How to interpret the output

The output is a simple tab-separated file, ppp_Result.txt, with one line per method.
The first line contains column headers. The following columns exists:
An identifier for the method. In the output, this is almost meaningless.
During loading, all instrumentable methods (i.e. those with real java code) are assigned an Id. This id is used internally as an index into the arrays holding the call count and execution time.
The class name for the method, in JVM-internal form. It contains the full path, separated by "/". A "$" in the class name indicates that it is an inner class.
The method name. Class and instance initializers are displayed as "<clinit>" and "<init>".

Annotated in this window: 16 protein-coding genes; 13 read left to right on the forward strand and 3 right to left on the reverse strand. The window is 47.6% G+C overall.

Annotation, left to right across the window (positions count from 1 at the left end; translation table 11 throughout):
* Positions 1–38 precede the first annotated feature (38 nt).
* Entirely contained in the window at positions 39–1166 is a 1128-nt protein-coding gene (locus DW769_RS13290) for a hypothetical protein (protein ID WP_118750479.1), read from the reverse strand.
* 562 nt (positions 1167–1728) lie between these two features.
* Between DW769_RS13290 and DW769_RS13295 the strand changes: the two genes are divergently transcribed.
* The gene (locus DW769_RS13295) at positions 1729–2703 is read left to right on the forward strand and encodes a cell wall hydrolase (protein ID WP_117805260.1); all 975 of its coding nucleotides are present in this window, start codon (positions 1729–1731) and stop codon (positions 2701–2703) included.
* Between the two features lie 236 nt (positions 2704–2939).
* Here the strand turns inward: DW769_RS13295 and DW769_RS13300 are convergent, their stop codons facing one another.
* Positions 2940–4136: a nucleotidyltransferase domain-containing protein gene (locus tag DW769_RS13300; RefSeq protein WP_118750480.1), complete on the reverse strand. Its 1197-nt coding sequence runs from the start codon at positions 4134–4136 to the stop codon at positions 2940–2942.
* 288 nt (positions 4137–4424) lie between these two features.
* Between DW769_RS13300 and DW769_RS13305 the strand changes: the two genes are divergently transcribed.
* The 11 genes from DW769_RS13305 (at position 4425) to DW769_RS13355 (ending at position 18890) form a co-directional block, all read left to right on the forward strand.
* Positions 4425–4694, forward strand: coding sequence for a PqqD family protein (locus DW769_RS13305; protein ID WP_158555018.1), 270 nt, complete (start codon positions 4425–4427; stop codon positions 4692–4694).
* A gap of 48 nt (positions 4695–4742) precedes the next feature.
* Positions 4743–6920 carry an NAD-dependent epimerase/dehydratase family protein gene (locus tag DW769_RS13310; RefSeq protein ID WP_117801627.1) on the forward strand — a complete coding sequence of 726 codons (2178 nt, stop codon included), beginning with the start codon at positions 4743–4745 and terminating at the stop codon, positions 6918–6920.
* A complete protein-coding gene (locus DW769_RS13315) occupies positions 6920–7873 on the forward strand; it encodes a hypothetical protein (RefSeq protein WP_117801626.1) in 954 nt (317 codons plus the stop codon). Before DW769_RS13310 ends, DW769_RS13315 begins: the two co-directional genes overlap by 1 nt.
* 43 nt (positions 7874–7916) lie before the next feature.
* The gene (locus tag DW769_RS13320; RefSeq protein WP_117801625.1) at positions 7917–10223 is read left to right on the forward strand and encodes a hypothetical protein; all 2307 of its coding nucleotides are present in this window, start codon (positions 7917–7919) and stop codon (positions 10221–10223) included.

The method signature, in JVM-internal form. Useful to tell overloaded methods apart. As an example, "(Ljava/util/Enumeration;ILjava/lang/String;)V" designates a method with three arguments: Enumeration (Ljava/util/Enumeration;), integer (I) and String (Ljava/lang/String;), and result type void (V).
The number of calls to this method.
The time spent in this method. The time is given in milliseconds by default. With the nano and linuxSMPhack options, it is given in nanoseconds. This is elapsed time, unless the linuxSMPhack option is used. In that case, it should be CPU time.
In addition to checking for individual methods with high call count or time, you may want to check total values per package. Currently, you must use external tools like spreadsheets to compute these values. For example, i once stumbled across a persistence layer using up 60% of the total time.

The overall "top ten" packages wrt. called methods and time-consuming methods are written to a separate file ppp_Result_summary.txt. Depending on the curcumstances, you may want to exclude the "most frequently called" packages from profiling (to reduce overhead), or include only the most time-consuming.